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"Doing -- and then Hearing" in the Washington Jewish Week

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READ THE ARTICLE IN THE WASHINGTON JEWISH WEEK

By Rachel Meytin · June 22, 2011

Often, as a Jewish educator, I think about two of my favorite words from the Torah: na'aseh ve-nishmah, the response of the Israelites when presented with the Ten Commandments at Mount Sinai (Exodus 24:7).

I think about what this statement means to my work and how we educate young people. At first glance it's backwards: Na'aseh is "we will do," and nishmah means "we will hear." It is difficult to think about first "doing" without "hearing," but it is something that solid experiential and immersive education asks of our students all the time.

The nearly 10,000 teens who have just returned from the March of the Living (MOTL) experienced na'aseh ve-nishmah. MOTL brings teenagers from around the world for a week in Poland followed by another in Israel. Throughout the program the teens are challenged, excited, horrified, and engaged in a larger discussion about what this is all about. Although there is a pretrip curriculum, there's no way that the teens can actually "hear" what they're going to "do" before they get there. All of their preparatory work doesn't give them a real insight into what they're going to experience. So we ask the teens to na'aseh ve-nishmah - to do and then to hear, to see and then to understand.

But what should - or could - happen after understanding? Medieval commentator Ibn Ezra extended the idea of this text into further action. What if "we will do" means that we'll do those commandments that we understand or have been given thus far, and "we will learn" allows for growth, for new commandments, for next steps? When we educators and Jewish professionals bring students along a journey, particularly an experiential or immersive one, we expect that they will grow. But what if we also expected that they take action; that they assume responsibility?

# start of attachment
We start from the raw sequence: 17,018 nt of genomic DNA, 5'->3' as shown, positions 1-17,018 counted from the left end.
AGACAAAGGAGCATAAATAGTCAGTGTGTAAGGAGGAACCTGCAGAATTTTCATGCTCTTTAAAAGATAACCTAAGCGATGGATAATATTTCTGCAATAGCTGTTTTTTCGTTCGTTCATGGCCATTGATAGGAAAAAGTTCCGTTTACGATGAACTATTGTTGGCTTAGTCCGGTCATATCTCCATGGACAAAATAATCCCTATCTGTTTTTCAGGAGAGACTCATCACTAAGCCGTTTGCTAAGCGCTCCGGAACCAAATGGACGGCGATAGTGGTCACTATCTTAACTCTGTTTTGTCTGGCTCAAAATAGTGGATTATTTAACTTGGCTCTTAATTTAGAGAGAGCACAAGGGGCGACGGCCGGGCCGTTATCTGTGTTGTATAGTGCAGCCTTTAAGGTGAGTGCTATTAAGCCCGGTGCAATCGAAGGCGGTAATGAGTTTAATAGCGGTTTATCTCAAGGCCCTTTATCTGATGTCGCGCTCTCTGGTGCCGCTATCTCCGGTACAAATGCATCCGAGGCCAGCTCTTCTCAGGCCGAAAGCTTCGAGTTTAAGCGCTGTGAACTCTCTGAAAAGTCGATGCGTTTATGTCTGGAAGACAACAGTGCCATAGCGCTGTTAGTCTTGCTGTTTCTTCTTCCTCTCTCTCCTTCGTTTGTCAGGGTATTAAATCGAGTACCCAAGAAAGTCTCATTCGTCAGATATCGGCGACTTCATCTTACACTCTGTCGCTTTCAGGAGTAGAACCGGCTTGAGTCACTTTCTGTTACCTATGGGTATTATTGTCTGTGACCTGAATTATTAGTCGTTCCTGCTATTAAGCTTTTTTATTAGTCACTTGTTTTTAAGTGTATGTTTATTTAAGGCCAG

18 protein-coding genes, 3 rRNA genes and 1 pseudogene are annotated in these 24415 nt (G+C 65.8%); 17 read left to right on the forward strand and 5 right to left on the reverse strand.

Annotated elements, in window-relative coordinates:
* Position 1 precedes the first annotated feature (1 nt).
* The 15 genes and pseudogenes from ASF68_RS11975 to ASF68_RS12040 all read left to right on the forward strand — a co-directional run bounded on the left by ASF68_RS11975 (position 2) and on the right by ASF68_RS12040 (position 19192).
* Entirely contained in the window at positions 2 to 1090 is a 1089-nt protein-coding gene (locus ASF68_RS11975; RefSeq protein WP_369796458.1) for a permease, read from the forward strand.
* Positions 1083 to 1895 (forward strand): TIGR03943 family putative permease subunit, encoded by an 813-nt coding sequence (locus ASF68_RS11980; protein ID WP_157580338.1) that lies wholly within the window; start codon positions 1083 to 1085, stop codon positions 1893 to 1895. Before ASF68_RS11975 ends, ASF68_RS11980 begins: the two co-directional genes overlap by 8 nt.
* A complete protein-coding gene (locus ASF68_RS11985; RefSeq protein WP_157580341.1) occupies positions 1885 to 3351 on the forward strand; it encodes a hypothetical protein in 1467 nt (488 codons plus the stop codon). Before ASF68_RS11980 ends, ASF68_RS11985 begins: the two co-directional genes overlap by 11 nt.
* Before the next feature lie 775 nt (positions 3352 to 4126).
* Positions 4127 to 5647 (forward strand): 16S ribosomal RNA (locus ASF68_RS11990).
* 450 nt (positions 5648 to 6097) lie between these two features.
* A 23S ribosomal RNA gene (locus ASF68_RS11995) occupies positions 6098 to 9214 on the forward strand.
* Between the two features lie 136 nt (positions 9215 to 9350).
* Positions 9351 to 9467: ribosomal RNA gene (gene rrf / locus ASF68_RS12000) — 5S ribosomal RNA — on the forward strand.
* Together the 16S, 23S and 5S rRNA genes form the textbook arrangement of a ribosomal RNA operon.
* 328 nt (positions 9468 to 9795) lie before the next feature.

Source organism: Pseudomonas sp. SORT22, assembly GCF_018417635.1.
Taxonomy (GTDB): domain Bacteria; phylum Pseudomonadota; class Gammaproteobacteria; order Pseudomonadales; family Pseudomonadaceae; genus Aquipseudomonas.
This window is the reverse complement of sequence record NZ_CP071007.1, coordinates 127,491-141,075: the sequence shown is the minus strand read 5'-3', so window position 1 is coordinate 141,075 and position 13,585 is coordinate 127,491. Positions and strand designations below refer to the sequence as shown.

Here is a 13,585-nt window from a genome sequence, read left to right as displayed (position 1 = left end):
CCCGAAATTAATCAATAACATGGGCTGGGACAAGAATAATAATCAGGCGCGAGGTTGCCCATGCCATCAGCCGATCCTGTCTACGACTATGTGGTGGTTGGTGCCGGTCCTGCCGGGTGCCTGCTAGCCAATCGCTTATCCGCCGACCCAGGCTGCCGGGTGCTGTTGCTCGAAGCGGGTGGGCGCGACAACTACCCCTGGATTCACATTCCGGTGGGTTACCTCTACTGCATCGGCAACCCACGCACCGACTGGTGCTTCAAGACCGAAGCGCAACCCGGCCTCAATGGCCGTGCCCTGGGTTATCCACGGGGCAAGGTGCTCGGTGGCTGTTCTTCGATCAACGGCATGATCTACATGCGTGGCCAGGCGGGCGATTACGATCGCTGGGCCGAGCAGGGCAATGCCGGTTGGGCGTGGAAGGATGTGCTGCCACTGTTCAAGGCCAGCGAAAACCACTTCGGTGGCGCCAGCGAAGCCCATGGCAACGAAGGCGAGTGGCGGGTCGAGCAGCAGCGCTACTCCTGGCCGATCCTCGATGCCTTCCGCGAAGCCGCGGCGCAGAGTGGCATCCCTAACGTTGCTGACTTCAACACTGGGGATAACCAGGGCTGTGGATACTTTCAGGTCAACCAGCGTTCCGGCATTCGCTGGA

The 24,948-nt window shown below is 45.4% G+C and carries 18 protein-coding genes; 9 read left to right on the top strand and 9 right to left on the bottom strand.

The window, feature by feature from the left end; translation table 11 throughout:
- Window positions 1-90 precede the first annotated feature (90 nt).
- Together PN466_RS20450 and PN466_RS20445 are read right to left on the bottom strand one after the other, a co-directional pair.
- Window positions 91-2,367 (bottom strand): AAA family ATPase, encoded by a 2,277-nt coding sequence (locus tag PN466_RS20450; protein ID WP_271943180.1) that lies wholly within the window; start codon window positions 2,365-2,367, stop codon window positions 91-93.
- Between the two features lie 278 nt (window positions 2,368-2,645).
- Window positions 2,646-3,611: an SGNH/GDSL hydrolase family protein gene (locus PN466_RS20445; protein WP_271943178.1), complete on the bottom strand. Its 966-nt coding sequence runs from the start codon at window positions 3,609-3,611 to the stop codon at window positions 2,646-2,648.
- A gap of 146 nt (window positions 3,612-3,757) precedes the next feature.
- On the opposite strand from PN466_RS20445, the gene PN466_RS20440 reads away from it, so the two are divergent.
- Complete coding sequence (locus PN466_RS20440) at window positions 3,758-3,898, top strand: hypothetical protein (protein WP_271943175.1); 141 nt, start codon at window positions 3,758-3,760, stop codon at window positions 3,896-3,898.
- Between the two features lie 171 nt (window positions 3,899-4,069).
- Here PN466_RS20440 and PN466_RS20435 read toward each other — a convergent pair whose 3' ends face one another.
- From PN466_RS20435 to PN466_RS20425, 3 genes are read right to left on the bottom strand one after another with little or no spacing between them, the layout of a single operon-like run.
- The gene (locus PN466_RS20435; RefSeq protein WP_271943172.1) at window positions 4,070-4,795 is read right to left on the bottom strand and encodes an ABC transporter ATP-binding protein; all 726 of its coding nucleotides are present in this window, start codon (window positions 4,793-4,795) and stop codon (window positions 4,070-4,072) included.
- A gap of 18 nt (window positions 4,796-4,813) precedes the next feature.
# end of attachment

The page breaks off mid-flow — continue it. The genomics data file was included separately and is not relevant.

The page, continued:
This year, the teens who came back from the march are being given an opportunity to take on a new responsibility. Next week (June 26-28 in Washington, D.C.), teens from across North America, MOTL alumni and other teen leaders will come together at the Human Rights and Genocide Teen Issue Summit, lead by the Panim Institute of B'nai B'rith Youth Organization. They will delve into a difficult but important conversation: What is genocide? And what stops one? What individual responsibilities does each of us have toward our larger society when we see the first tell-tale signs of infringements on human rights? Now that we have seen what can happen, what is our new responsibility? To help answer these questions, the teens will engage in advocacy and participatory leadership, they'll debate, they'll learn, they'll go up on Capitol Hill and present their commitments to their elected representatives. They'll be guided by experts from the United States Holocaust Memorial Museum Committee on Conscience, Jewish World Watch, the Genocide Intervention Network and its youth organizing group, STAND, and Facing History and Ourselves. They will create their own action plans for taking responsibility for responding to, and standing up against, genocide and other challenges to human rights.

I remember having a hard time when I first studied na'aseh ve-nishmah. Wasn't this contrary to my understanding of Judaism as a religion where we talk first, then act? Wasn't this an example of requiring blind faith? Many years later, I've come to a different place with this text; it now speaks to my personal, and professional, approach to Judaism. As educators, we often expect our students to take a leap of faith with us, particularly when we bring our students to challenging experiences and material. We apply "we will do and we will hear" through experiential and immersive learning experiences for our students.

So does experiential learning, na'aseh ve-nishmah, expect blind faith? I think it requires a leap of faith on the part of the student, and on the part of the educators and the leaders of the community. We hold tight to our faith in our students' ability to assume personal responsibility to and for the community. We give them the tools, the experiences, the values and the guidance, and then we watch as they demonstrate amazing leadership and commitment.

Rachel Meytin is the director of the Panim Institute of B'nai B'rith Youth Organization in Washington, D.C.

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